In terms of the film’s narrative, Jules is trying to break up a relationship and win Michael back. In terms of genre, it is as if this character were trying to step into a romantic comedy maddeningly playing out in front of her but to which she lacks access. She is thus as unable to intervene in that trajectory as we are; the mechanisms of genre move along, and we can only watch it happen. Achieving the genre at a distance in this way allows the viewer to appreciate the pleasures of the genre without full recruitment. This proximity and distance (in view but out of reach) also makes possible an appreciation of a different form, that is genre, of love. It also suggests that the dominance of romantic conventions will make that love difficult to value as such, difficult perhaps even to recognize as the emotion one is in fact feeling.
Jules is trying to make that romantic comedy her own. She wants to transform her friendship with Michael into something “more.” But the film does not permit this. In this way it suggests that a friendship may already contain all the difficulty, mystery, and unspoken complexity that we tend to attribute only to romantic partnerships; it suggests that a friendship does not need to be transformed into romance for it to be real love; and that a movie about friendship need not become a romance for it to be happy and satisfying. A best friend is, after all, more than just a friend: it is someone you love, someone you want to spend your life with. What philosopher Stanley Cavell says about the romantic couple could just as easily be said about best friends: “What this pair does together is less important than the fact that they do whatever it is together, that they know how to spend time together, even that they would rather waste time together than do anything else—except that no time they are together could be wasted.”
My Best Friend’s Wedding refuses the pretense of the neutrality of deep friendship. Michael loves and will marry Kimmy, but it is clear that he does love Jules; he looks at her, smiling and tearful, full of awareness of the perhaps impossible-to-acknowledge depth of their relationship, their genuine partnership. If we were to speculate about Jules’ psychology, it could well be that she does not really want to marry Michael, but that she has no other resources to express the not-neutral-but-perhaps-not-romantic kind of love and bondedness that she does feel. Michael seems a bit more capable of tolerating that complexity and multi-dimensionality; Jules flails because she cannot, because she believes she can only do justice to her love through the conventions of romance. That the romantic comedy is a genre thus demonstrates cinematically that love is conventional, that we make sense of and experience love by way of conventions. Reading Jules as familiarly, romantically in love with Michael does not do justice to the acute misfit exhibited between her character and the genre as such. Instead what the film suggests is that their form of love—best friends—does not compute within the bounds of that genre.* Their story is not a romantic comedy, not (just) because Jules loves Michael while Michael loves Kimmy, but rather because their story is a friendship.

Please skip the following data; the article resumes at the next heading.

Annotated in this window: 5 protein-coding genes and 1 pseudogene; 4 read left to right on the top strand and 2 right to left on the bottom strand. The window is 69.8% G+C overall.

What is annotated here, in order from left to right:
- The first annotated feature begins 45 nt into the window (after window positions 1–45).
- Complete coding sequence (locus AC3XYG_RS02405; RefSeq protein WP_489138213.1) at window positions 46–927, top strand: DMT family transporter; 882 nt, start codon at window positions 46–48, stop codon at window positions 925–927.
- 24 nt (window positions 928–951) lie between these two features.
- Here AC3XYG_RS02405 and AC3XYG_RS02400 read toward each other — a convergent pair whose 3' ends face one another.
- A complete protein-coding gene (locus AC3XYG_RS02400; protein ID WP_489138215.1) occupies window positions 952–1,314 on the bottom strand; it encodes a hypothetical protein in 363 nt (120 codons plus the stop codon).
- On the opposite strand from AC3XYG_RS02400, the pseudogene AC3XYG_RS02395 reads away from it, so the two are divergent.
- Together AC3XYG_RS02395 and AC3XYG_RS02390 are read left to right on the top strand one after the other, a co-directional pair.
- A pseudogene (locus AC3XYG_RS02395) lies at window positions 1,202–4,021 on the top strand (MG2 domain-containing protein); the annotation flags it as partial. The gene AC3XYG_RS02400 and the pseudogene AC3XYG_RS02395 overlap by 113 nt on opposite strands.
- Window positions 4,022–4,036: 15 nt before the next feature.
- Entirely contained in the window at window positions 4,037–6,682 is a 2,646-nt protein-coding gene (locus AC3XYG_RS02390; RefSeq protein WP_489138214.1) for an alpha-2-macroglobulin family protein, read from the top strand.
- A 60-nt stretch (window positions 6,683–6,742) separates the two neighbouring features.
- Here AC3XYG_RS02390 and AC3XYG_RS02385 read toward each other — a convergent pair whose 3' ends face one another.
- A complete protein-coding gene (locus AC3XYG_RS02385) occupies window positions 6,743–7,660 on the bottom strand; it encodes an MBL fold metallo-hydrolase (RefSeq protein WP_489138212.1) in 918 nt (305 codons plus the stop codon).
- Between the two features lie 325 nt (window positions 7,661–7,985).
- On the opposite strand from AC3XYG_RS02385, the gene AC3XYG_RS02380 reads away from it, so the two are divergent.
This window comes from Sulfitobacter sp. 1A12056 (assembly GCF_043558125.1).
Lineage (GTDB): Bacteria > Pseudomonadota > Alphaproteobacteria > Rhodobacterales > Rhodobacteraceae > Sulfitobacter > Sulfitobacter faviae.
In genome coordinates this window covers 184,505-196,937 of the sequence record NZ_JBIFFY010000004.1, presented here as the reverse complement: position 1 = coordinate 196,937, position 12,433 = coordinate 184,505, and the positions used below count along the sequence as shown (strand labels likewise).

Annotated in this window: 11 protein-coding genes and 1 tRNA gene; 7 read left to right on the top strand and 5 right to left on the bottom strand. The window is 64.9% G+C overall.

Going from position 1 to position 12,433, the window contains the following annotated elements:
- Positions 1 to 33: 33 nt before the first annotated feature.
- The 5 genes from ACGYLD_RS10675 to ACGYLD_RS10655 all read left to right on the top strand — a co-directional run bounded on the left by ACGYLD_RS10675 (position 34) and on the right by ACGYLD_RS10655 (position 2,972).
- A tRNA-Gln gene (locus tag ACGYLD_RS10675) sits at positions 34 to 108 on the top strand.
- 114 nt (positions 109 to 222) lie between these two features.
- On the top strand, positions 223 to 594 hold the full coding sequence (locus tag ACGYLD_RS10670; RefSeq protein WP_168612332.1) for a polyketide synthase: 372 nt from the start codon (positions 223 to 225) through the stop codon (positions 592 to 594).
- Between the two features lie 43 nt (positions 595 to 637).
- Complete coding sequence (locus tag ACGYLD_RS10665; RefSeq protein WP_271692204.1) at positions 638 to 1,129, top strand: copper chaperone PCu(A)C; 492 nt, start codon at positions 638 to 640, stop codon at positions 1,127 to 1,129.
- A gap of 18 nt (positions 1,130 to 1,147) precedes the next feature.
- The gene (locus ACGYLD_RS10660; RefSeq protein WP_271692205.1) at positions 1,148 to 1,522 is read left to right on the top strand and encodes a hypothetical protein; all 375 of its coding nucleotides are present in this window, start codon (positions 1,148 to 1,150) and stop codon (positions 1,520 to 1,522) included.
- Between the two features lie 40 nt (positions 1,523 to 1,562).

In the original script, the film ended with Jules meeting some man at the wedding ceremony, thus promising that Jules will be recruited and redeemed, assuring us that even if her romance was not realized in this world, it will be in the next, in a romantic comedy to come. Thankfully, Rupert Everett suggested a re-write, where Jules and George, the other best friends, re-unite. The conventions of romance that constitute the genre—for film and for life—remain intact, but they are kept essentially elsewhere. In activating the genre at a distance, the film participates in romantic conventions without being captured by them, thus the genre never clicks into full gear. In so doing it suggests the limits of such conventions for organizing and making sense of deep and lifelong human relationships. In keeping such a distance, the film puts the ubiquity, power, and genuine attraction of such conventions on display, while indicating the possibility of a different form of story.
* Thanks to Alex King for this phrasing.